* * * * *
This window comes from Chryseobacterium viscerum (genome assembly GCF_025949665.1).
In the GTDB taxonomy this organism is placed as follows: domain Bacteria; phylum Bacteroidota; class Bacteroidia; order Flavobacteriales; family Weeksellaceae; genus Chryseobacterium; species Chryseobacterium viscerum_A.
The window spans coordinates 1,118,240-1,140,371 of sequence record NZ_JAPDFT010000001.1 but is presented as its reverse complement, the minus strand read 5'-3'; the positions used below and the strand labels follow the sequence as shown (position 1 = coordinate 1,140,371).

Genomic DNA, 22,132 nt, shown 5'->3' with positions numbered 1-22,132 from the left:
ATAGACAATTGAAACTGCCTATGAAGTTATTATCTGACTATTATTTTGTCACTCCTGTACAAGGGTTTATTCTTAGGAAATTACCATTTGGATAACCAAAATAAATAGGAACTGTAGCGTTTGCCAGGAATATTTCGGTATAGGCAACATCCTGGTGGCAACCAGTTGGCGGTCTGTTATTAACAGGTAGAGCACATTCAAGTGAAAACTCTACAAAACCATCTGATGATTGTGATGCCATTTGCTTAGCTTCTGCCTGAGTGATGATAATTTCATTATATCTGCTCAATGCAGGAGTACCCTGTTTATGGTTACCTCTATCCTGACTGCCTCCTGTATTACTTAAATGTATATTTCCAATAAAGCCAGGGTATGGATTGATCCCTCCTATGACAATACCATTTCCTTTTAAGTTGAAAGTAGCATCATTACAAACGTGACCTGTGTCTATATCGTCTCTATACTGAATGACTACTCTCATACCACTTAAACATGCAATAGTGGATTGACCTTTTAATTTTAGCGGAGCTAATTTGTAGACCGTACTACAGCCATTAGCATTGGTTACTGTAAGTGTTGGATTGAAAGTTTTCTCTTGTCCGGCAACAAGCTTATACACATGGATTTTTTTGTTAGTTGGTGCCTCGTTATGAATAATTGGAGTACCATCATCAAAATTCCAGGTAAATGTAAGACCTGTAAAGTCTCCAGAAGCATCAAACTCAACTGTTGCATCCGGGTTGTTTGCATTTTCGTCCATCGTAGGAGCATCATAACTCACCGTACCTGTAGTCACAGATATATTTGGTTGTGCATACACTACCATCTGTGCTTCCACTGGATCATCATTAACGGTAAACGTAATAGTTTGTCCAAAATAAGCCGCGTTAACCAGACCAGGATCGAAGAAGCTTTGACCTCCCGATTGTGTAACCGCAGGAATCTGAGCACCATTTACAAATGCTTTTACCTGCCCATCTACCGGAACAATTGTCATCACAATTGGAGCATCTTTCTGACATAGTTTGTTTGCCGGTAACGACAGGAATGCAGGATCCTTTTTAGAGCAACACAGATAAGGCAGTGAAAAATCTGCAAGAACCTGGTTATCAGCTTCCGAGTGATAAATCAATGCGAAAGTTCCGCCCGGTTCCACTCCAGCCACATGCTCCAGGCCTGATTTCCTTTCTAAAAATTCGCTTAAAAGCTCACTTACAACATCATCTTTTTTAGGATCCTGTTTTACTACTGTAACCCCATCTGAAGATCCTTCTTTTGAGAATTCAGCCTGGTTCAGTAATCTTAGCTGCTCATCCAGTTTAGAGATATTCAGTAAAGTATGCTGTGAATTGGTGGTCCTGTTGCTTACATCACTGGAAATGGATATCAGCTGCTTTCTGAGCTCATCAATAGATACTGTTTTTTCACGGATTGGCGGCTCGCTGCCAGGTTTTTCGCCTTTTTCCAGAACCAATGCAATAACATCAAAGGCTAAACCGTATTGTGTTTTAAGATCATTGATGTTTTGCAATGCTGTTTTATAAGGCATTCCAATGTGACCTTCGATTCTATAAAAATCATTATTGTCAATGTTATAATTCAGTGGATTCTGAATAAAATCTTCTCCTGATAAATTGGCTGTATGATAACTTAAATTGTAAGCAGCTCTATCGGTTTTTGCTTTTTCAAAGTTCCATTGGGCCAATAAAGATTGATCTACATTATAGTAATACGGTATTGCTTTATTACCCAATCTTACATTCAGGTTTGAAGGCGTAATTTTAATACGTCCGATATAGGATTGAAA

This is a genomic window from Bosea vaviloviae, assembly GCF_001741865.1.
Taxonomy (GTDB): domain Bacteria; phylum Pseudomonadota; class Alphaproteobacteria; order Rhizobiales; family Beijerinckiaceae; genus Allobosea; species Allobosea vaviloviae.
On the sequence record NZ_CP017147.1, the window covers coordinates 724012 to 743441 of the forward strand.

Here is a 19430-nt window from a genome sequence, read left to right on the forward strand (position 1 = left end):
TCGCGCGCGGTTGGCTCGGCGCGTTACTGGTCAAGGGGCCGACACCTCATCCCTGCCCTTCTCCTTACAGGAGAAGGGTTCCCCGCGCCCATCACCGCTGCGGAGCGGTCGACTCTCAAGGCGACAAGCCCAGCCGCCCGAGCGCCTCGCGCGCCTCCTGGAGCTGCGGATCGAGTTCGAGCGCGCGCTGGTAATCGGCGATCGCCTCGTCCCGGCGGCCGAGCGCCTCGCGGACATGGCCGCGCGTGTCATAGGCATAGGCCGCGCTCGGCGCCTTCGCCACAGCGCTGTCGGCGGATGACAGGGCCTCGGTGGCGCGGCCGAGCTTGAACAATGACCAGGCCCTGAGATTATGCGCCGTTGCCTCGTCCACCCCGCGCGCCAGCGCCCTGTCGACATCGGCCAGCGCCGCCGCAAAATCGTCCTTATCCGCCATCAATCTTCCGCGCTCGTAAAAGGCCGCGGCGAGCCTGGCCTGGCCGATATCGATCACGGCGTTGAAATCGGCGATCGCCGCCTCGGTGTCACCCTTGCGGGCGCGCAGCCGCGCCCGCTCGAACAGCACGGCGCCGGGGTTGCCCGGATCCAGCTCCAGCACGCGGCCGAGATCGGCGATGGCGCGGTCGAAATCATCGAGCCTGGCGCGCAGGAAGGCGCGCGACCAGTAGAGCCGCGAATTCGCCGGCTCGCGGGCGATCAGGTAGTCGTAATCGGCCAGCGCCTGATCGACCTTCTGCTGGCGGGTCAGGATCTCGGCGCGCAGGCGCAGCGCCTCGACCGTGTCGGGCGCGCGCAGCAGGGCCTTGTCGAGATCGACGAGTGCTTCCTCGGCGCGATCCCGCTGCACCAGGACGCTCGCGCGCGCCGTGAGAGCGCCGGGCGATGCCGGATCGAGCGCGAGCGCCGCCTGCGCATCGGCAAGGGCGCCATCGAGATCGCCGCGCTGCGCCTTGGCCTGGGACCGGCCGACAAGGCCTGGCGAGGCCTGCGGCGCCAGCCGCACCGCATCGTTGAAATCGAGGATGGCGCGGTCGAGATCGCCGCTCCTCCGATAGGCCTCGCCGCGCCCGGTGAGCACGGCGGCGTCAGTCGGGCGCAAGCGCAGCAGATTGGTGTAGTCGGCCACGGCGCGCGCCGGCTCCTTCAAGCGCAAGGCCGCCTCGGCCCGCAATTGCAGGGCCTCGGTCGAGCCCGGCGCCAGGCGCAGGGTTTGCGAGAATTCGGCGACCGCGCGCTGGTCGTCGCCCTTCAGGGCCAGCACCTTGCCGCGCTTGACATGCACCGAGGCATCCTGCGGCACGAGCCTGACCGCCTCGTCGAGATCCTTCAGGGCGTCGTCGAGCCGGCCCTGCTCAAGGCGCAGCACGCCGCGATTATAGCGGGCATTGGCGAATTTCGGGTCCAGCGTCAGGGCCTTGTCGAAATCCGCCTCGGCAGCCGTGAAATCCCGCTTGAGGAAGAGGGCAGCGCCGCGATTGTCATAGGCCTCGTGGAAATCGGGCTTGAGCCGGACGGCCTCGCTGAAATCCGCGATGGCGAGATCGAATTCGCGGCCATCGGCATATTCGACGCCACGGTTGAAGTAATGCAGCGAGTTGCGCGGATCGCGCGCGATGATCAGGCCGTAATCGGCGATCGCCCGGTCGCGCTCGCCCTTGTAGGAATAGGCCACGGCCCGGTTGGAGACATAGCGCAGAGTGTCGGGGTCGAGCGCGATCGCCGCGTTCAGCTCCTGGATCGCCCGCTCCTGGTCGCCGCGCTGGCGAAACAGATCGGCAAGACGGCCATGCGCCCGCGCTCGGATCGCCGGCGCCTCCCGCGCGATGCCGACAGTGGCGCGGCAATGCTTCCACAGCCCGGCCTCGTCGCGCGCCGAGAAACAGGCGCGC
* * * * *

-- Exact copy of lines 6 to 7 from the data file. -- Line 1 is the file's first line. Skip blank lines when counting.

This is a genomic window from Bosea vaviloviae, assembly GCF_001741865.1.
Taxonomy (GTDB): domain Bacteria; phylum Pseudomonadota; class Alphaproteobacteria; order Rhizobiales; family Beijerinckiaceae; genus Allobosea; species Allobosea vaviloviae.